By Bishop Gerald Barnes
The family is the fundamental center of human life. The love, support and formation that takes place within a family—shared by a father and mother with their children—is essential to the fulfillment of God’s plan for us as individuals and as community. This cannot be overstated.
Through the leadership and writings of Pope Francis, in documents like his Apostolic Exhortation Amoris Laetitia, the Church is re-emphasizing the sacredness of marriage and family, and looking for new ways to support families in the many challenges they face.
This is happening in a catechetical sense. But we are also called to take notice of and respond to specific situations and challenges that impact family life. One very painful and egregious example of this is recent reports of tactics now being carried out by federal immigration enforcement officials in regard to undocumented persons and their children.
We have long said that current federal immigration law has the tragic effect of separating families. Now we are seeing this play out before our very eyes. In a continuation of its divisive rhetoric and actions on the issue of immigration, the administration of President Donald Trump has declared a “zero tolerance” policy for those who cross the southwest border of the United States without documentation. This means that parents are detained and immediately put into deportation proceedings while any children that are with them – no matter how young – are held separately in detention facilities for an indeterminate period of time.
How does experiencing this kind of trauma of separation affect a child? What are the long term effects on their psyche and on their faith? As people of faith, what is our responsibility to these children? These are questions we should ponder as we pray for and put ourselves in solidarity with families caught in this terrible circumstance.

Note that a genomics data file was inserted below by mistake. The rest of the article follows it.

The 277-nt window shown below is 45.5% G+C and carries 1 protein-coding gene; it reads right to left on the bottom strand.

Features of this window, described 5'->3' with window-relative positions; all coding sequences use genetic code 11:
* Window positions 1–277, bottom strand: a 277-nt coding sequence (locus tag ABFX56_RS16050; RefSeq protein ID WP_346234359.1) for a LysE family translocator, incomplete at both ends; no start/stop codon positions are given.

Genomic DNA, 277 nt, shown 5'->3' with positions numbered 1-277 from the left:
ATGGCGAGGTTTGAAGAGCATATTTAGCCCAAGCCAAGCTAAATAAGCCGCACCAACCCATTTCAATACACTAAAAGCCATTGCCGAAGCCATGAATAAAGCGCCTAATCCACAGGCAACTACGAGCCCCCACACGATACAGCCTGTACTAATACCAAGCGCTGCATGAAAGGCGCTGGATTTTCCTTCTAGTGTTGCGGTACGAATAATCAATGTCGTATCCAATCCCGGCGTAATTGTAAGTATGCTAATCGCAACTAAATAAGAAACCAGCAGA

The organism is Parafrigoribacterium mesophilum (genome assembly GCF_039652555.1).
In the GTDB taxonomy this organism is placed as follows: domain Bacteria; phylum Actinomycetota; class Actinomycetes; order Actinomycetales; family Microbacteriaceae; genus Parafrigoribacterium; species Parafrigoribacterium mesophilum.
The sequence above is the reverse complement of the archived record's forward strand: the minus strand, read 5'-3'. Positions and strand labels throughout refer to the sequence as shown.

Immigration policy is surely a hot-button political issue and a complicated one. It stirs feelings in some of us that, when respectfully expressed, need to be heard and considered. At the same time, this mean-spirited and dehumanizing behavior from our government leaders, the separation of children from their parents, cannot in any way be reconciled with what our Catholic faith tells us about human dignity, family and the call for us to care for the poor, the migrant and refugee.
Our Church’s ministry on the issue of immigration covers several areas, including direct service to immigrants, themselves, helping the faithful to understand Catholic teaching on immigration, and advocacy for just and humane public policy on immigration. We are also called to raise a public and prophetic voice when we see actions that run counter to the Gospel of our Lord Jesus Christ. “…for I was a stranger and you welcomed me.” (Mt. 25)
We have arrived at such a moment. We must not let ourselves become indifferent to the suffering of our brothers and sisters. Let us offer our voices and our prayers on this matter of human life and dignity. Urge your elected representatives to come to the table and craft a lasting legislative repair to this broken system. And open your heart to the families who are being torn apart in the name of national security. Learn their stories. Hear their cries. Be their voice.